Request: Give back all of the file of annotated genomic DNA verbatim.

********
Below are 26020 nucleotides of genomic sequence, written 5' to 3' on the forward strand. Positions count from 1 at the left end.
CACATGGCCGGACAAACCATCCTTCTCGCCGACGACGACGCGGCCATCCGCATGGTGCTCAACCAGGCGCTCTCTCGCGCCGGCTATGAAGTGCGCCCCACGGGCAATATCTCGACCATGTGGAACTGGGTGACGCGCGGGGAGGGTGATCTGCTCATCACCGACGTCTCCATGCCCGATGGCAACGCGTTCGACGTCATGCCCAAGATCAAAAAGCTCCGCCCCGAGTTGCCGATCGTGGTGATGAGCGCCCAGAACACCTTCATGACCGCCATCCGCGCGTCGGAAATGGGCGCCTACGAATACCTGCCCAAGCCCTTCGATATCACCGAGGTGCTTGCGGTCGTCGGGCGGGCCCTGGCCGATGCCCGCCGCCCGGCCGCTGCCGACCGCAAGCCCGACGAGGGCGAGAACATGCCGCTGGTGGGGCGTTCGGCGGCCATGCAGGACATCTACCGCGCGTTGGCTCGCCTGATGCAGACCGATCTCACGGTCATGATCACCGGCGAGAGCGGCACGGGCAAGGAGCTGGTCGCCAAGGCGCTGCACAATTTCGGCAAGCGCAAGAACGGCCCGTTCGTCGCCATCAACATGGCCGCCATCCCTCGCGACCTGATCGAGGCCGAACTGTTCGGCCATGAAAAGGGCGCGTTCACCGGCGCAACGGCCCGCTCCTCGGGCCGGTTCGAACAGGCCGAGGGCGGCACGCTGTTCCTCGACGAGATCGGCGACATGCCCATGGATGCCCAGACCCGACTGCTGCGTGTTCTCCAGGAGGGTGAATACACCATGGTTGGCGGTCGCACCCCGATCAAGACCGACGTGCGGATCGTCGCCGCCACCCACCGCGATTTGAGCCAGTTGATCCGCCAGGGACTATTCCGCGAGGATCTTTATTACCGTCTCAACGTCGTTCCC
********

Below are 26020 nucleotides of genomic sequence, written 5' to 3' on the forward strand. Positions count from 1 at the left end.
CACATGGCCGGACAAACCATCCTTCTCGCCGACGACGACGCGGCCATCCGCATGGTGCTCAACCAGGCGCTCTCTCGCGCCGGCTATGAAGTGCGCCCCACGGGCAATATCTCGACCATGTGGAACTGGGTGACGCGCGGGGAGGGTGATCTGCTCATCACCGACGTCTCCATGCCCGATGGCAACGCGTTCGACGTCATGCCCAAGATCAAAAAGCTCCGCCCCGAGTTGCCGATCGTGGTGATGAGCGCCCAGAACACCTTCATGACCGCCATCCGCGCGTCGGAAATGGGCGCCTACGAATACCTGCCCAAGCCCTTCGATATCACCGAGGTGCTTGCGGTCGTCGGGCGGGCCCTGGCCGATGCCCGCCGCCCGGCCGCTGCCGACCGCAAGCCCGACGAGGGCGAGAACATGCCGCTGGTGGGGCGTTCGGCGGCCATGCAGGACATCTACCGCGCGTTGGCTCGCCTGATGCAGACCGATCTCACGGTCATGATCACCGGCGAGAGCGGCACGGGCAAGGAGCTGGTCGCCAAGGCGCTGCACAATTTCGGCAAGCGCAAGAACGGCCCGTTCGTCGCCATCAACATGGCCGCCATCCCTCGCGACCTGATCGAGGCCGAACTGTTCGGCCATGAAAAGGGCGCGTTCACCGGCGCAACGGCCCGCTCCTCGGGCCGGTTCGAACAGGCCGAGGGCGGCACGCTGTTCCTCGACGAGATCGGCGACATGCCCATGGATGCCCAGACCCGACTGCTGCGTGTTCTCCAGGAGGGTGAATACACCATGGTTGGCGGTCGCACCCCGATCAAGACCGACGTGCGGATCGTCGCCGCCACCCACCGCGATTTGAGCCAGTTGATCCGCCAGGGACTATTCCGCGAGGATCTTTATTACCGTCTCAACGTCGTTCCC